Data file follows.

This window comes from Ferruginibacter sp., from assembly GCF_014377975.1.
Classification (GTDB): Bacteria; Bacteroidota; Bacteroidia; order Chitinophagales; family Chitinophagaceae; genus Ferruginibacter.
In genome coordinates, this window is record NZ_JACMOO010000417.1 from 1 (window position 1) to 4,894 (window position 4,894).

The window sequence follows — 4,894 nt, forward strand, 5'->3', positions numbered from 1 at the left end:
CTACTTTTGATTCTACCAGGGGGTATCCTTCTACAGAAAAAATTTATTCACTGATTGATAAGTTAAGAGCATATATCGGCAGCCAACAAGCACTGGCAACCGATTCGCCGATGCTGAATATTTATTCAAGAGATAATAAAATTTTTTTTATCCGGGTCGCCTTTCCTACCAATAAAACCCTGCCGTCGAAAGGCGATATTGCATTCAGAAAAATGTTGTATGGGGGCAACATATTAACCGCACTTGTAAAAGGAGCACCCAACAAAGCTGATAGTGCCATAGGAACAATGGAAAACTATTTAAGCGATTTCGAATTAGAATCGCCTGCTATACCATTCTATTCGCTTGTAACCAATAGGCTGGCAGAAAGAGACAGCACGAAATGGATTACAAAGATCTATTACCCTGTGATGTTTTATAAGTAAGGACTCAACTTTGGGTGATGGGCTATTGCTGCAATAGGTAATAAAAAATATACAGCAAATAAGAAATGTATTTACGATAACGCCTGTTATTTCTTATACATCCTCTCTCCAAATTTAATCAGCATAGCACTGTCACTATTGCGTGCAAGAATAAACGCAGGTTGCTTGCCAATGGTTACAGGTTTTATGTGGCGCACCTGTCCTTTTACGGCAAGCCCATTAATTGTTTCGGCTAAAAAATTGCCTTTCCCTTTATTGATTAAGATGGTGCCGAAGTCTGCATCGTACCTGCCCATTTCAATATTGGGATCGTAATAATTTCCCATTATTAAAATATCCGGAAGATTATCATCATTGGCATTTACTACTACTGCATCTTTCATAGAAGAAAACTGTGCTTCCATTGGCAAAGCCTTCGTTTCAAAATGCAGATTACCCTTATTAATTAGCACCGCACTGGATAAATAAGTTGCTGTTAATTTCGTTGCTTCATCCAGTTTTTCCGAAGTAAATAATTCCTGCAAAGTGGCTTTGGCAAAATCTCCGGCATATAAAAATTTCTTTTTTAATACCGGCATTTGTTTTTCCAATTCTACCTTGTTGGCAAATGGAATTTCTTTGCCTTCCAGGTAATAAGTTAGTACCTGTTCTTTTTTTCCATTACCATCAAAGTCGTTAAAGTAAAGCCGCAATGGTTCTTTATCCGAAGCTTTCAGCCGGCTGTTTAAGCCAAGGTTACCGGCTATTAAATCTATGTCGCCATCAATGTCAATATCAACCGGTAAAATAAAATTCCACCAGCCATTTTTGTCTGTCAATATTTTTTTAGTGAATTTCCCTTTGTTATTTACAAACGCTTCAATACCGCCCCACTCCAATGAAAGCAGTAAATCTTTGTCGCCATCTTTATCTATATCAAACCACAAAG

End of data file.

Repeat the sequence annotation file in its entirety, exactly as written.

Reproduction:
This window comes from Ferruginibacter sp., from assembly GCF_014377975.1.
Classification (GTDB): Bacteria; Bacteroidota; Bacteroidia; order Chitinophagales; family Chitinophagaceae; genus Ferruginibacter.
In genome coordinates, this window is record NZ_JACMOO010000417.1 from 1 (window position 1) to 4,894 (window position 4,894).

The window sequence follows — 4,894 nt, forward strand, 5'->3', positions numbered from 1 at the left end:
CTACTTTTGATTCTACCAGGGGGTATCCTTCTACAGAAAAAATTTATTCACTGATTGATAAGTTAAGAGCATATATCGGCAGCCAACAAGCACTGGCAACCGATTCGCCGATGCTGAATATTTATTCAAGAGATAATAAAATTTTTTTTATCCGGGTCGCCTTTCCTACCAATAAAACCCTGCCGTCGAAAGGCGATATTGCATTCAGAAAAATGTTGTATGGGGGCAACATATTAACCGCACTTGTAAAAGGAGCACCCAACAAAGCTGATAGTGCCATAGGAACAATGGAAAACTATTTAAGCGATTTCGAATTAGAATCGCCTGCTATACCATTCTATTCGCTTGTAACCAATAGGCTGGCAGAAAGAGACAGCACGAAATGGATTACAAAGATCTATTACCCTGTGATGTTTTATAAGTAAGGACTCAACTTTGGGTGATGGGCTATTGCTGCAATAGGTAATAAAAAATATACAGCAAATAAGAAATGTATTTACGATAACGCCTGTTATTTCTTATACATCCTCTCTCCAAATTTAATCAGCATAGCACTGTCACTATTGCGTGCAAGAATAAACGCAGGTTGCTTGCCAATGGTTACAGGTTTTATGTGGCGCACCTGTCCTTTTACGGCAAGCCCATTAATTGTTTCGGCTAAAAAATTGCCTTTCCCTTTATTGATTAAGATGGTGCCGAAGTCTGCATCGTACCTGCCCATTTCAATATTGGGATCGTAATAATTTCCCATTATTAAAATATCCGGAAGATTATCATCATTGGCATTTACTACTACTGCATCTTTCATAGAAGAAAACTGTGCTTCCATTGGCAAAGCCTTCGTTTCAAAATGCAGATTACCCTTATTAATTAGCACCGCACTGGATAAATAAGTTGCTGTTAATTTCGTTGCTTCATCCAGTTTTTCCGAAGTAAATAATTCCTGCAAAGTGGCTTTGGCAAAATCTCCGGCATATAAAAATTTCTTTTTTAATACCGGCATTTGTTTTTCCAATTCTACCTTGTTGGCAAATGGAATTTCTTTGCCTTCCAGGTAATAAGTTAGTACCTGTTCTTTTTTTCCATTACCATCAAAGTCGTTAAAGTAAAGCCGCAATGGTTCTTTATCCGAAGCTTTCAGCCGGCTGTTTAAGCCAAGGTTACCGGCTATTAAATCTATGTCGCCATCAATGTCAATATCAACCGGTAAAATAAAATTCCACCAGCCATTTTTGTCTGTCAATATTTTTTTAGTGAATTTCCCTTTGTTATTTACAAACGCTTCAATACCGCCCCACTCCAATGAAAGCAGTAAATCTTTGTCGCCATCTTTATCTATATCAAACCACAAAG